Analogue: How much of what you just said have you guys talked about within the band—the bit about not many bands having five albums?

James: Well, we're in a position where we're constantly pinching ourselves anyway wondering how we actually made it to five albums. [Laughs] It's been a journey of ups and downs with a lot of uncertainty. There have been times when it's been hard to keep carrying on and it's not for the [lack of] wanting to be a band and to write music and to play live. It's just for a band the size of ours, financially it's hard. Apart from [this past release day], people don't really buy music. [Laughs]

We're lucky to have a great fan base that believes in us. As soon as an album is up for pre-order, they're amazing and help us out. But to get to where we are, it's been a struggle. I'll continue to write music with Andy [MacFarlane]for the rest of our lives, but in what capacity you're actually able to be a functioning touring band. Luckily, we're still able to do that in this moment, but yeah, I'm constantly struggling to believe anyone likes us. But that's just my Scottish nature, I think. [Laughs]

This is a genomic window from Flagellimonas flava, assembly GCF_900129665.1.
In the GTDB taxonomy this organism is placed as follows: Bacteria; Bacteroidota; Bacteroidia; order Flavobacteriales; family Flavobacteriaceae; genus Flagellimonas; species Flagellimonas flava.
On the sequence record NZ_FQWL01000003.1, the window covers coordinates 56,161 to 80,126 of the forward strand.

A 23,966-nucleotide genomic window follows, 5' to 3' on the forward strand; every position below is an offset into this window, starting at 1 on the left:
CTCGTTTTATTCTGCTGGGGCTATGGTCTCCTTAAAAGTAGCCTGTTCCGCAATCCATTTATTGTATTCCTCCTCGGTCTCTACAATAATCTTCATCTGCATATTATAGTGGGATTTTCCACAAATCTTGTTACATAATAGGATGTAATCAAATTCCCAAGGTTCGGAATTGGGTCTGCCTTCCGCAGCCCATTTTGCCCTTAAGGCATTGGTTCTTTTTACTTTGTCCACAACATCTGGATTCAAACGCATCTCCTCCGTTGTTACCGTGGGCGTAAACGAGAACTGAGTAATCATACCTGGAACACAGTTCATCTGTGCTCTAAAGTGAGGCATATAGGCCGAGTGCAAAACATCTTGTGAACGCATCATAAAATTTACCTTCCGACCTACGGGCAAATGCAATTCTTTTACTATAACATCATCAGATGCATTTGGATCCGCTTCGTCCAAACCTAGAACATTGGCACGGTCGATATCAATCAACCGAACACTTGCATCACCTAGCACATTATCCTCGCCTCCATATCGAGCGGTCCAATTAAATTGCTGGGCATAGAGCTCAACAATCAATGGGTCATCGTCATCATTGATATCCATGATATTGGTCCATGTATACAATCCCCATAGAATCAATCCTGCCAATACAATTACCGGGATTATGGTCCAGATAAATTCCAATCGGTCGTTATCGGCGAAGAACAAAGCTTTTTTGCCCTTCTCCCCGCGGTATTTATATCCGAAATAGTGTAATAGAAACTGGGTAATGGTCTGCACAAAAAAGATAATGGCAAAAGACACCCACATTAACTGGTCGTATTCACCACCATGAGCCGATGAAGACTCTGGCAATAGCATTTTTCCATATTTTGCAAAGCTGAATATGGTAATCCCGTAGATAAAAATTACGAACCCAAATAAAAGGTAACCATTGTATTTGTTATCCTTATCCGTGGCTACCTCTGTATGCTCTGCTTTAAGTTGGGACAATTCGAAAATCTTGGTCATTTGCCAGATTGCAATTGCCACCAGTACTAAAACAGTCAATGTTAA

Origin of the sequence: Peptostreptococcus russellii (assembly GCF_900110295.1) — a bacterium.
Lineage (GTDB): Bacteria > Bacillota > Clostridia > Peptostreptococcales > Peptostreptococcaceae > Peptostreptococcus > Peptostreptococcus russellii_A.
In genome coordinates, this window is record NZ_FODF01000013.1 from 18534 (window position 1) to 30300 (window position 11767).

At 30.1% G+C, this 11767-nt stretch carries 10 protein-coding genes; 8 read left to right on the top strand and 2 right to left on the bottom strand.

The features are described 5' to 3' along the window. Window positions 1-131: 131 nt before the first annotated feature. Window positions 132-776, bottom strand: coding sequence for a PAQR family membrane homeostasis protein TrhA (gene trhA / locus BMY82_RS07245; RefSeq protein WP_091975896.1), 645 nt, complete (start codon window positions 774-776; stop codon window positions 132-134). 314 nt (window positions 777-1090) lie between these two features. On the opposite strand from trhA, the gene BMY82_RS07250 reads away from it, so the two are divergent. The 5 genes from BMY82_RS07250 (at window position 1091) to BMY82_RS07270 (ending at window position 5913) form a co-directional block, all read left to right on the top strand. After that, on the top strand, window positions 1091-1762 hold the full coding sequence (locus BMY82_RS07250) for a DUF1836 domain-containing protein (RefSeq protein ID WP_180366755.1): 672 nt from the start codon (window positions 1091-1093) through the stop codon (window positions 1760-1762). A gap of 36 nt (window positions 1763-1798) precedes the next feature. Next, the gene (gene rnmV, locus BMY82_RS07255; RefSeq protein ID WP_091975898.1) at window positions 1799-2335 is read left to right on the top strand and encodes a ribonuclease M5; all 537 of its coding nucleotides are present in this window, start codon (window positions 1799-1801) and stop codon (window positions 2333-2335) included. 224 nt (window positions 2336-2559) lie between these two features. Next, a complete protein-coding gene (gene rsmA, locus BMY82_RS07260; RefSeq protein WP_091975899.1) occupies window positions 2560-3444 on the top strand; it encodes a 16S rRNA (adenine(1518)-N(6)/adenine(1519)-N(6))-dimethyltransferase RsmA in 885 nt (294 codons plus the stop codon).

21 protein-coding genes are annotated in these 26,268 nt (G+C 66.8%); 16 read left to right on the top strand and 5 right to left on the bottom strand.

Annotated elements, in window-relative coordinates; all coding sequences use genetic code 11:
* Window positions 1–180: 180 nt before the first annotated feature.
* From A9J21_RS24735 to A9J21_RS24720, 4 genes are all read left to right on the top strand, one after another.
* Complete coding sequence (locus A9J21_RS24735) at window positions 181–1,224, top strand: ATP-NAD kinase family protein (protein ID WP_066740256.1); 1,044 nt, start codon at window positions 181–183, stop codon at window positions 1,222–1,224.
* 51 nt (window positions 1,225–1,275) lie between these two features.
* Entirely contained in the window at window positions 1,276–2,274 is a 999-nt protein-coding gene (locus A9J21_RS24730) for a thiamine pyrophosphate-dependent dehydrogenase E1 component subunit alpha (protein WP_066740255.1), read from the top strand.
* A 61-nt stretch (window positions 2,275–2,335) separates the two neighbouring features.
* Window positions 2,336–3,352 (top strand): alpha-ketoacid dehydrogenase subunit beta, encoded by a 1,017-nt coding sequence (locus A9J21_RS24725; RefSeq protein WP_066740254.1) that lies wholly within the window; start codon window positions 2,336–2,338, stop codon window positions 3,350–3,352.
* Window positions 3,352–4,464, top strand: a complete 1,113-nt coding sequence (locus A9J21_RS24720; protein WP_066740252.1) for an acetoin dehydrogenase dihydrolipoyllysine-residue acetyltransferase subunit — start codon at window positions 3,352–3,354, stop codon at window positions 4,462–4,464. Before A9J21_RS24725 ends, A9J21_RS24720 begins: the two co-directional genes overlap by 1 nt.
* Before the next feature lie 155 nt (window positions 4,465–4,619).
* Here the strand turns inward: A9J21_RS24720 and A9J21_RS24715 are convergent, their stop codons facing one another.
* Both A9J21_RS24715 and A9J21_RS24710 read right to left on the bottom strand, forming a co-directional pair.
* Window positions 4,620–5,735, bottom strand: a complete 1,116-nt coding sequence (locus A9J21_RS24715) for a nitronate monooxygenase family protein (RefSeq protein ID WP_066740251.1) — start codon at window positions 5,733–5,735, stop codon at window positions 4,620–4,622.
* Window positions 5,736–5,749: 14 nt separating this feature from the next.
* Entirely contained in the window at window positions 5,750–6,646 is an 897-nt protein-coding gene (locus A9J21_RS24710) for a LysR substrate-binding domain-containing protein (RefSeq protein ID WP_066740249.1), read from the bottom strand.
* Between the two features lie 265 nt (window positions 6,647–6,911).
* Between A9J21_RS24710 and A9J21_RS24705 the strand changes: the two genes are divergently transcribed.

Analogue: Let's talk about this album. Is there a song that surprised you with how well it came out? One that you're proud of?

James: Since we lost our friend Scott [Hutchison] from Frightened Rabbit, we've been playing "Keep Yourself Warm" as the second to last song we play every night. Scott was one of my best friends, so every night, it's hard to do that, but it's also a beautiful thing, I think, to share Scott's words and music every night with people. It's important for us to keep his music alive and make sure it reaches new people.

For me to have that song captured live with the crowd singing it possibly louder than I am is a beautiful thing. It's there for people to hear forever now to show how much we loved him and love Frightened Rabbit. You can hear from the audience how much they love and miss him, too. As hard as it was to do that every night, the overwhelming feeling was of love for him. To be singing his words on stage is a privilege and people can feel that through the live recording as well.

*Photo: Paige Parsons

VISIT: The Twilight Sad